“This is a book about the US-Mexico border wall and immigration policy, but more importantly it is about the land, wildlife, and people that have found themselves at the front lines of a turning point in North American history…” — from Continental Divide: Wildlife, People, and the Border Wall

This is the only book we know of that tackles the ecological implications of the single most dramatic part of the United States’ immigration policy — the ongoing construction of a wall along our border with Mexico. Krista Schlyer’s Continental Divide: Wildlife, People, and the Border Wall makes it clear what’s at stake in the borderlands. This region contains a number of rare ecosystems, some of the last undeveloped prairies on the continent, along with habitat and migration corridors for some of North America’s most imperiled species. So what happens when you build a wall?

Mule deer and the border wall, Arizona

“A barrier like a mountain can create a desert. But what is the impact of the sudden arrival of a great wall within a desert that is experiencing rapid warming and prolonged draught conditions?” — Krista Schlyer

For more on this one-of-a-kind book, here’s a short film clip:

With Continental Divide, Krista Schlyer, wielding pen and camera with equal grace, takes her place as one of the staunchest advocates of the battered, contested, and sublimely beautiful territory we know as the US-Mexico borderlands.” — William deBuys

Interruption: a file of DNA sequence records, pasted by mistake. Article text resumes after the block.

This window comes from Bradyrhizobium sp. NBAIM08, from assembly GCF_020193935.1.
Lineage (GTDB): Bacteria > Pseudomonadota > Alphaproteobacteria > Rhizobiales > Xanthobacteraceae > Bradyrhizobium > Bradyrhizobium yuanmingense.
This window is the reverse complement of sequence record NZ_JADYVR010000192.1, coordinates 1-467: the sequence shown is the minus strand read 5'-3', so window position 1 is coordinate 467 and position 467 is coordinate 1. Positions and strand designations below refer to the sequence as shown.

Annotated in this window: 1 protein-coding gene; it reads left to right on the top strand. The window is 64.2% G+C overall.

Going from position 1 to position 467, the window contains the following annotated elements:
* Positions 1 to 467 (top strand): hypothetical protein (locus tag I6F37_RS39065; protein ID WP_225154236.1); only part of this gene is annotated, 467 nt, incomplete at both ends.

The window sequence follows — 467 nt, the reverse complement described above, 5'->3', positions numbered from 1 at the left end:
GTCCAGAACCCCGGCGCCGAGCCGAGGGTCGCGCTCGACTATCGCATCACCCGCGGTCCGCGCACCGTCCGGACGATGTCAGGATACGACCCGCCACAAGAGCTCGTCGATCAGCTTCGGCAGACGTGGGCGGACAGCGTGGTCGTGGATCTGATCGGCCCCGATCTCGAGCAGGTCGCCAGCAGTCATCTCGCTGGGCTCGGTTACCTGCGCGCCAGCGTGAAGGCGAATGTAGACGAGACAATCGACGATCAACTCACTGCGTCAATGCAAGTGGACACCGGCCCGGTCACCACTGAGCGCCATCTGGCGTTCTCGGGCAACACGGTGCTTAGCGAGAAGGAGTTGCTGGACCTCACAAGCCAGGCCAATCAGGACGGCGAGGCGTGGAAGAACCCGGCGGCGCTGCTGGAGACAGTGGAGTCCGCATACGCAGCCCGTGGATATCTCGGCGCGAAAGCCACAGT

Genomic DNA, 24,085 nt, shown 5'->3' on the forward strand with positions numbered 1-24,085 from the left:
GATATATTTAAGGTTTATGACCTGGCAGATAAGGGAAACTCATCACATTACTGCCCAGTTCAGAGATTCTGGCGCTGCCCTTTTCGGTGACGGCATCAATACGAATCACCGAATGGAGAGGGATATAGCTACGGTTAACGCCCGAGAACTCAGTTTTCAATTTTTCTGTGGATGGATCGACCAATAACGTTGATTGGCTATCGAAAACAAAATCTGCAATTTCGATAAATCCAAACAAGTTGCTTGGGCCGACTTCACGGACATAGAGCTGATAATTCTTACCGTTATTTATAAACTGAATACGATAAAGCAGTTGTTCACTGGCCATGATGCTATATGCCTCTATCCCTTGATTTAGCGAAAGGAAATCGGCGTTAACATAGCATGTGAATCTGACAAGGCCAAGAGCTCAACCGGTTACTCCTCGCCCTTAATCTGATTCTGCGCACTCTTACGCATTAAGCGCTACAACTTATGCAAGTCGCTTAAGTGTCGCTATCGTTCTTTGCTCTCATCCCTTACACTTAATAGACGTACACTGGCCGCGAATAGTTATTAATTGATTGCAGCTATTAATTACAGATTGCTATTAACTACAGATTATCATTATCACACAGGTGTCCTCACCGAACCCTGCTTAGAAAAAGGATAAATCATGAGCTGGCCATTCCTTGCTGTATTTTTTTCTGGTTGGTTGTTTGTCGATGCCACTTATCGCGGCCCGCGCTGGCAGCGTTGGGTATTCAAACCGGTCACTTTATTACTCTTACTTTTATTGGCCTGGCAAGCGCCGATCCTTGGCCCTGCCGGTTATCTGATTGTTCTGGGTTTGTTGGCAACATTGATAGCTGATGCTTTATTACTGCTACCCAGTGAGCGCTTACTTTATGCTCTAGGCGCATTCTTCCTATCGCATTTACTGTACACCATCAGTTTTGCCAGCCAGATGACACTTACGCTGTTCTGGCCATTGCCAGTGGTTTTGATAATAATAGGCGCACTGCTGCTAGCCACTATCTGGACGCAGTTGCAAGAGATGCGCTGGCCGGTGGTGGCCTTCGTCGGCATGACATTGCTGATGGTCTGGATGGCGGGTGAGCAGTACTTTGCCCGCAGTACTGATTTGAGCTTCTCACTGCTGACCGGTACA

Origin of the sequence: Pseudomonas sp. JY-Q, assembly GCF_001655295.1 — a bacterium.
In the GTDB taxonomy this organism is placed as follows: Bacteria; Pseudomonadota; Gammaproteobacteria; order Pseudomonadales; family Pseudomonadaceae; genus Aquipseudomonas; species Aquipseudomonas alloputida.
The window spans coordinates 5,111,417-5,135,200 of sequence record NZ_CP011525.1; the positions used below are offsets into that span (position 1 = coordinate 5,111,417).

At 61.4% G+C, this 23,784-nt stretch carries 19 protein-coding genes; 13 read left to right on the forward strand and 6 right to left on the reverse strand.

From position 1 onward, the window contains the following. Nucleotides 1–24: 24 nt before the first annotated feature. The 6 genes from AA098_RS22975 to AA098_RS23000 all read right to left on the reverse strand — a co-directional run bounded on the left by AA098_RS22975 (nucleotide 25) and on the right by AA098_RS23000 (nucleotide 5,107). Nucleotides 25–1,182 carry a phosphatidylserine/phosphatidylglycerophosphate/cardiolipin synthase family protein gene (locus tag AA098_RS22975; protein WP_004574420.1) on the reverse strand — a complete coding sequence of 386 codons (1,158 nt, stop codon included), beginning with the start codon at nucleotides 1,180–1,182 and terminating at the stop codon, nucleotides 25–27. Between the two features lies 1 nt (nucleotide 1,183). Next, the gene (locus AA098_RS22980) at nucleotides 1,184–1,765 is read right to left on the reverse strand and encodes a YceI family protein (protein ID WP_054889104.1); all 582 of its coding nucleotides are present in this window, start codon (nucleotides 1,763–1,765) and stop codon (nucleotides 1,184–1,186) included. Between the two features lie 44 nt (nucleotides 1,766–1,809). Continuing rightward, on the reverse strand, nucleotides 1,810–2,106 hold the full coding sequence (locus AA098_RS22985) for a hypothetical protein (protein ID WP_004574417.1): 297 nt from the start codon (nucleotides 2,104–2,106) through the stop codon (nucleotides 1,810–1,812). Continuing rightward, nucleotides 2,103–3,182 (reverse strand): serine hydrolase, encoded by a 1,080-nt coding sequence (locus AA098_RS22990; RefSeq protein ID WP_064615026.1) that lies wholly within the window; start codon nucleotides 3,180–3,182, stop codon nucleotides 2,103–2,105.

Green jays in the Audubon Sabal Palm Preserve, Brownsville, Texas.

“The wall now covers only about one-third the length of the border, undercutting the ecological integrity of the borderlands, but not fully severing it. What becomes of the natural communities of the borderlands depends on what happens next.” —Krista Schlyer

For more on the importance of connected landscapes and ecosystems, here’s a few more excellent books from past posts!

Pronghorn Passage (protecting ancient migratory routes through Wyoming, and beyond).

Only Connect (on the Spine of the Continent Initiative‘s efforts to connect landscapes along the Continental Divide, from Mexico to the Yukon).

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